Lecture Performance, June 14, 2022, 7 pm
Open Space, from 5 pm
Historiography is an important departure point for Eva Engelbert’s artistic investigations into the material and spatial conditions of our society. Her sculptures, installations, and architectural interventions incite questions about whose history is being written and which alternative histories are passed on. She links the explicit political implications of her approach with topics centered around the intrinsic formal and aesthetic prerequisites of her artistic production.
Reflecting on her roles as a teacher at the University of Applied Arts Vienna and as an independent artist, Eva Engelbert recently developed a sculpture titled Einfacher Hausrat Fig. 44 (Simple Furniture Fig. 44, 2020) based on a student project for a so-called “food cupboard”. The design originates from a 1916 competition at the Imperial Royal Arts and Crafts School, the former name of today’s University of Applied Arts. The aim was to offer the population—battered by the repercussions of the First Word War—access to simple and affordable furniture. In a document of the Imperial Royal Austrian Museum of Art and Industry, the parameters of the call for proposals were defined as follows: “The designs were motivated by the idea of adopting a position against standard retail products to spur the betterment of war-torn areas; they are distinctive models for simple household use, for simple circumstances and needs, realized in the simplest way, yet characteristic of the materials and tools used. Any form of decoration unrelated to the nature of the matter is intentionally avoided.” Engelbert’s research into this competition and the resulting sculptural reappropriation focus on the entanglements between traditional and modern design, between national narratives and social design ambitions: “The 52 construction drawings compiled in the publication represent history in a nonlinear, many-voiced, and ambivalent way and thereby provide the material I am in search of for my own works and teaching,” says the artist.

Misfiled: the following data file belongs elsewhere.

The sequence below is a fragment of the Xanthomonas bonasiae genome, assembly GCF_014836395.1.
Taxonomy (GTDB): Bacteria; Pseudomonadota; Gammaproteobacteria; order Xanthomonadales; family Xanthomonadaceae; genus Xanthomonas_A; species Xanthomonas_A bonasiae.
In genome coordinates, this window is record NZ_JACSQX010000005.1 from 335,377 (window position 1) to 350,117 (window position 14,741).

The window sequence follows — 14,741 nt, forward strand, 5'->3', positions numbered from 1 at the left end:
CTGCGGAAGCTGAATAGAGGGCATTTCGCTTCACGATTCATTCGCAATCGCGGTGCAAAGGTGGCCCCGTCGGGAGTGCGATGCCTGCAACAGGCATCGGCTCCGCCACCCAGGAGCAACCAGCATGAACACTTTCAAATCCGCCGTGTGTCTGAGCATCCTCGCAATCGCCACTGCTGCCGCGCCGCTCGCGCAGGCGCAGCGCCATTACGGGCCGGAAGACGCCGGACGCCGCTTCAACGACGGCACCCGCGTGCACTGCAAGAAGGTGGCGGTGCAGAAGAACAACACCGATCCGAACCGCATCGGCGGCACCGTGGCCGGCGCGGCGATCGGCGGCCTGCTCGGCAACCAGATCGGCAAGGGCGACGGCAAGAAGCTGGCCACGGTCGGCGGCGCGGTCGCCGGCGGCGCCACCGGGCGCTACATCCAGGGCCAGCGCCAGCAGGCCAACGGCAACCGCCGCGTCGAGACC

Eva Engelbert casts a new light on her sculptural setting in the performative lecture Keep moving, also while standing at Kunstraum Lakeside. The text written by the artist employs fictional competition entries to take a speculative look into the future: Descriptions of the submitted household objects in everyday use and their materiality are combined with passages from the historical call for proposals, while parallels are drawn between the substitute materials used in the First World War and contemporary research on sustainable materials. Furthermore, the project deals with the dissolution of binarities and the imperative of empathy and care. Similar to how Kunstraum Lakeside makes recourse to a past program with its annual theme Future Perfect and assesses the topicality and relevance of the questions raised by the artists at the time, Eva Engelbert revisits the competition Einfacher Hausrat and its inherent social concepts to propose alternatives for the present.
Eva Engelbert (b. 1983 in Austria) lives and works in Vienna.